of the curriculum across the subject areas and determine where progression
seems natural and where progression may seem disjointed.

Conclusion My friend and colleague Peter Pizzolongo, early childhood specialist and
former associate executive director for professional development for NAEYC,
knows full well that play, exploration, and inquiry are at the heart of a high-
quality early childhood program, and that technology should play a role in
those pillars. He offers a bit of his experience and perspective:
“Technology and interactive media are here to stay.” That’s a line from the
position statement on technology developed by NAEYC and the Fred Rogers
Center. And, as with most tools used by teachers, there are appropriate uses
and inappropriate uses of technology. I’ve seen examples of the inappropriate
uses; we all have. And we’ve also seen appropriate uses. An issue of Young
Children included an article, “Classroom Bird Feeding: Giving Flight to the
Imaginations of 4- and 5-Year-Olds!” In this article, the author described a
play-based, exploratory, collaborative experience in which children’s inter-
est in birds led to many discoveries. Noticing many different kinds of birds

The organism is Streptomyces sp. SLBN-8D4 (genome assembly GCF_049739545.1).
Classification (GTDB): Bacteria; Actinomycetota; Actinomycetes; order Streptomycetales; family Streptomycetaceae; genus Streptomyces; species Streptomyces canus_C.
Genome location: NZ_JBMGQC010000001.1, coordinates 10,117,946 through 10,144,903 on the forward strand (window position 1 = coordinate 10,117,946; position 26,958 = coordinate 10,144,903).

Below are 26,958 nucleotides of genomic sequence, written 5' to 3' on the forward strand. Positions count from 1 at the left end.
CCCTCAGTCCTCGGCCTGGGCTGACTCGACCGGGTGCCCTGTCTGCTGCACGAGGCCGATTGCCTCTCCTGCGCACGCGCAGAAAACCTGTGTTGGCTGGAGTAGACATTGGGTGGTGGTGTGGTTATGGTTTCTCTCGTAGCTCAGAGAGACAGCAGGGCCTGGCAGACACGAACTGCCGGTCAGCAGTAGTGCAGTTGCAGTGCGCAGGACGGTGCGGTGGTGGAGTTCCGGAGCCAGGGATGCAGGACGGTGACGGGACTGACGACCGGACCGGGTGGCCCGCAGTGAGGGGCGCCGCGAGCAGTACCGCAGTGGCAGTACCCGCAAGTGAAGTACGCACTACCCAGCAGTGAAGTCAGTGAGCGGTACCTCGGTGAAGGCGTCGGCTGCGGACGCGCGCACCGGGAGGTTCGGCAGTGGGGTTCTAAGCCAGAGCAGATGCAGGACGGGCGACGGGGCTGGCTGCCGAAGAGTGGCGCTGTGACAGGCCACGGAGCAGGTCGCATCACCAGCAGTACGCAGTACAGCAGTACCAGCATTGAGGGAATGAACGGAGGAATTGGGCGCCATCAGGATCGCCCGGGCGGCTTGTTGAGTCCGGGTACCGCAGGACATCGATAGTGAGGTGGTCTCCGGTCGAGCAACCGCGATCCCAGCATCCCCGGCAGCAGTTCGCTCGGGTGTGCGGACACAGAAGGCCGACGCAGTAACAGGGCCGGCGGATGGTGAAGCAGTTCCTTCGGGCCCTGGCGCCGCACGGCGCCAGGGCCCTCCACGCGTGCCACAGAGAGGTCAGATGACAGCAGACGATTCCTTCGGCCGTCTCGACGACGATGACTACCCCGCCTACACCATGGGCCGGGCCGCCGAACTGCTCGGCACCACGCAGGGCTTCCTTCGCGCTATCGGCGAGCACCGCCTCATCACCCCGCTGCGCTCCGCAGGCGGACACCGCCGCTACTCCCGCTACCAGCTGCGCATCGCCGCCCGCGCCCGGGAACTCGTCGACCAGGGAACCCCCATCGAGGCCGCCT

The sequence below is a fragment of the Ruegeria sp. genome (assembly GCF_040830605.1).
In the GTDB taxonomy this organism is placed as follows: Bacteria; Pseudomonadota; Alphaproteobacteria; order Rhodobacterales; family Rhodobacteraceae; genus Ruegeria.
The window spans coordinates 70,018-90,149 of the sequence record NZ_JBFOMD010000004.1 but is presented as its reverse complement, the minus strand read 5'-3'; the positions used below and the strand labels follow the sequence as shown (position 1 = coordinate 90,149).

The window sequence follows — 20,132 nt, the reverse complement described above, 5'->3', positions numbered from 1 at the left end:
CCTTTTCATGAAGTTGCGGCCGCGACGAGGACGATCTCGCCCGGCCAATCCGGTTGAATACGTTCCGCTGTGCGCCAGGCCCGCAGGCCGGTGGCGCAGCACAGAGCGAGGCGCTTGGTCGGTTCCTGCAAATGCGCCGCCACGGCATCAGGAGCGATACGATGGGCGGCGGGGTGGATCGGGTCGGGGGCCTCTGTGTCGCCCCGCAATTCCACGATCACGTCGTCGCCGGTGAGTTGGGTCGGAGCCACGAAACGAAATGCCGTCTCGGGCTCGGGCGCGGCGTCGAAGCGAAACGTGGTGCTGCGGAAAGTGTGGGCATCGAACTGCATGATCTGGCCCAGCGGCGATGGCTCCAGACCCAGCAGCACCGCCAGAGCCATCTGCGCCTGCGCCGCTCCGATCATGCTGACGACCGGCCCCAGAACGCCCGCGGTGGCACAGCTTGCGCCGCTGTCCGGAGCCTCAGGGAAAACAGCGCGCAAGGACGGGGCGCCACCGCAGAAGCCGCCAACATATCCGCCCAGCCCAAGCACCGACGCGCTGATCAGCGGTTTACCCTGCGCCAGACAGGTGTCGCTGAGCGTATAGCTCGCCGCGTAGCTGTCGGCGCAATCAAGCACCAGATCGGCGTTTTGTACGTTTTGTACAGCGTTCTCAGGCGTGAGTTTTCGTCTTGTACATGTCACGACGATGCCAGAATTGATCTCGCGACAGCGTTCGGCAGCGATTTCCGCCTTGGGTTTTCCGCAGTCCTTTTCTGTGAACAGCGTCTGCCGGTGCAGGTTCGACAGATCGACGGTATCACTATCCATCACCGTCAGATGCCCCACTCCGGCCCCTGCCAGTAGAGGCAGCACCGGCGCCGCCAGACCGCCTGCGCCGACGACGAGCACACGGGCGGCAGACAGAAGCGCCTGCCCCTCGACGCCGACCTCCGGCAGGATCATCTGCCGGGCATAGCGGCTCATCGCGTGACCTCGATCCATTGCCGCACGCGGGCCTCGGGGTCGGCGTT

attracted to a birdfeeder, the children and teacher consulted birding websites
to help identify the birds. Obtaining information via the Internet is a natural
occurrence for most adults—and increasingly for young children as well.

I began my journey in the world of technology and young children thirty
years ago. I was interested in strategies preschoolers used to understand
patterns. My favorite tool for this was a set of wooden attribute blocks. The
blocks differed by shape (circle, square, triangle), colors, and size (small,
bigger, biggest). I would create a tic-tac-toe pattern with the blocks, such as
“rows of same-size triangle, circle, square; columns of red, blue, yellow.” I
would remove one of the blocks and ask, “What’s missing?” Noticing the two
attributes, children would determine that they needed a yellow circle, or a
red square, etc. As children mastered the single-object-per-cell two-attribute